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  • DaveS

    Aren’t airlines allowed to list ranges of prices for fees because there ARE ranges of prices for fees? Don’t almost all businesses offer lines of products based on options consumers may or may not want?

    I’ve been wondering what shape an ideal upfront listing would take in the minds of travel consumer advocates, when the choices available to the public may often depend on the specific flight, routing, aircraft, time of day, etc., that is selected. I would much rather look at the base price, then add on extras after I see it, if I am so inclined, rather than wade through one or many checklists of possible options first and then compare add-on prices.

    I may be completely off base, but it seems to me that an important thrust of this campaign (in the case of the organizations listed) is to push for reducing the choices to the consumer in the interest of simplifying life for travel agents. If consumers were required to pick option A or option B upfront, then it would be relatively simple to do the things this blog post wants. But if there are options A to H which vary by flight, it becomes impractical. I know that’s what some want, but to me, having the option to choose what amenities I want or don’t want on a case by case basis is good, not bad. I can go for the cheapest price, or if I’m in the mood, can add other options depending on any number of factors, sometimes up to the moment I’m on the plane. I’m open to hearing why my interpretation is wrong, or why the government has to take sides in favor of those who prefer not to have so many choices.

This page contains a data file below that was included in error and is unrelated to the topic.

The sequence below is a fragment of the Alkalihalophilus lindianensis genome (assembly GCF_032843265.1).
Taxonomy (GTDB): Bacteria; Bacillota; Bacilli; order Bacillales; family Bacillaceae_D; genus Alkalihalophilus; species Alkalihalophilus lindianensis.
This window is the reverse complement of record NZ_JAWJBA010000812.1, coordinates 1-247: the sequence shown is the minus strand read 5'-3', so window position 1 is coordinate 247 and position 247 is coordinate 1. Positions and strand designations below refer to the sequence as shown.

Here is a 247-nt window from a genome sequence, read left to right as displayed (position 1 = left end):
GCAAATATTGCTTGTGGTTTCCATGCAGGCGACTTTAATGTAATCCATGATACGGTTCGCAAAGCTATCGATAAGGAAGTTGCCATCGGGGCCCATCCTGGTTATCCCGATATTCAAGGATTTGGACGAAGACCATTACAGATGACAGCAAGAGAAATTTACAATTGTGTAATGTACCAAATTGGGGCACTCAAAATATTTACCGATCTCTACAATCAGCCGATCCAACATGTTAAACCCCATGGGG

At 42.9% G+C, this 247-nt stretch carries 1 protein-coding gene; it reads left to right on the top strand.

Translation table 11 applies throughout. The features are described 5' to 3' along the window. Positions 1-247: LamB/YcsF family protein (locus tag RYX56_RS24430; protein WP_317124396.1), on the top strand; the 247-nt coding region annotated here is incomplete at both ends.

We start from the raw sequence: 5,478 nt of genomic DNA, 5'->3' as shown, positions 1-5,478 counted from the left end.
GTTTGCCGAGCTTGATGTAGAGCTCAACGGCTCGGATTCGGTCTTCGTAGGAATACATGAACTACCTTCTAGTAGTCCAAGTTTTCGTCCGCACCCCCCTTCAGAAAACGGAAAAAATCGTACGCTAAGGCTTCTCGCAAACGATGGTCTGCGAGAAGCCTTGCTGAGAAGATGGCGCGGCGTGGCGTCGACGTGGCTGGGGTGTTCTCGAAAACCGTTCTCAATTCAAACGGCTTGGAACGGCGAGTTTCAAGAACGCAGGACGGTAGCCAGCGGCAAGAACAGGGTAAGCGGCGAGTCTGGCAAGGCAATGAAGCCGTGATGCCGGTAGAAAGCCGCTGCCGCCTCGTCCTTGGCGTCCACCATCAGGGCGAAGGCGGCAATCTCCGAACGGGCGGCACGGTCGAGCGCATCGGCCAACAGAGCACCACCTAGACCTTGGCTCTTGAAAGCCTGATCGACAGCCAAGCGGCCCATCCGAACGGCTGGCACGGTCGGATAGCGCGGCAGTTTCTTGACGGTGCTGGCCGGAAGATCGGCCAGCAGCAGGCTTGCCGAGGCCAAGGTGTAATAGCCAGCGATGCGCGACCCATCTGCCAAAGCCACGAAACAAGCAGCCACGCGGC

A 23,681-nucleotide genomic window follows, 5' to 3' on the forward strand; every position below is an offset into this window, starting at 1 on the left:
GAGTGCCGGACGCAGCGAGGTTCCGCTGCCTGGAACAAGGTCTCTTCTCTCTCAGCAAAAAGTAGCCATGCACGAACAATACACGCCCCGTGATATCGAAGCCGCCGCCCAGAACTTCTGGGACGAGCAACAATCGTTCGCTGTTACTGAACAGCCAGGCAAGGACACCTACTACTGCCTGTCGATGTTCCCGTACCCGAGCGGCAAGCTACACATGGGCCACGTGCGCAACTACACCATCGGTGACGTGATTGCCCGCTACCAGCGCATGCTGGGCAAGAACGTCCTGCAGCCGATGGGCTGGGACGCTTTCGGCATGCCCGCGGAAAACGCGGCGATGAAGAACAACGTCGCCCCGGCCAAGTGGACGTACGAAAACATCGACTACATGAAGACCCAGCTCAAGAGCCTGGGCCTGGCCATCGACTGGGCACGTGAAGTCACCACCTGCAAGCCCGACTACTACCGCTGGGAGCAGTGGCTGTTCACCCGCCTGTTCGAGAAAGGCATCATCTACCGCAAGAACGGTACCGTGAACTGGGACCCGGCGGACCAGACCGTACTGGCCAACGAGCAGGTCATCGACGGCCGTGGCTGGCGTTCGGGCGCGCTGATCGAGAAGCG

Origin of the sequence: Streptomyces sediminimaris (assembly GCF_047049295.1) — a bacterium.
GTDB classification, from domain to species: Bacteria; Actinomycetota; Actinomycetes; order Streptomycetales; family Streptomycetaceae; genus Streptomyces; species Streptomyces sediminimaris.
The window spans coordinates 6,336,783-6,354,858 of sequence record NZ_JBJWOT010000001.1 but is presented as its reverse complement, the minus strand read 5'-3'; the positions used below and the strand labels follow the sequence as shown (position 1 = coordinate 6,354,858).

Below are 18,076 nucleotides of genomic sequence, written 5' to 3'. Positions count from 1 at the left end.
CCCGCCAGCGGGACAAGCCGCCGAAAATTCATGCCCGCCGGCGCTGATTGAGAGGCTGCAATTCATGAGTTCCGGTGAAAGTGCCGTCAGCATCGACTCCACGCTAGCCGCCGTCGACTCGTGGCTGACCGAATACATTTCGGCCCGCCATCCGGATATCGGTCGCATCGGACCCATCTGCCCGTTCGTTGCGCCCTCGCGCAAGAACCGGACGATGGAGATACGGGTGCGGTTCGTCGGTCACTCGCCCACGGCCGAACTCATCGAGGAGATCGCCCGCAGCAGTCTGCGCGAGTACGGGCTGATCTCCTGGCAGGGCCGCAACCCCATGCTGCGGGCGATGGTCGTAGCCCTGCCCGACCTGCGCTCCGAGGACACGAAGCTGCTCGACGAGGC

• http://www.tripso.com/author/leocha Charlie Leocha

    @DaveS You are correct. The airline fee world has become so complex that consumers cannot figure out the total cost of what they are purchasing when it comes to travel. The airfare system is amazingly complex as well, but the airlines have figures out a system that allows them to change available airfares five times a day. We advocates are asking that the fees be “disclosed” through the same systems that the airlines use to disclose their airfares so that the airline fees can be served up to consumers based on specific flight, routing, aircraft, time of day, membership level in FF program, credit card used to purchase etc. I believe that entrepreneurs will develop new systems that allow open, transparent choice of fees. Passengers who want to wait can, and those who know what they want ahead of time, can compare airline prices including the fees.

    Perhaps you can look at it as offering a menu of services and the prices so that a consumer can select from them. When we walk into a grocery store and want to buy beans, there is not a big sign saying beans cost between 50¢ and $2.50 but you can only find out the price when you get to the cash register — each can is individually prices so that consumers can compare prices. We are looking for something that simple (yet complex).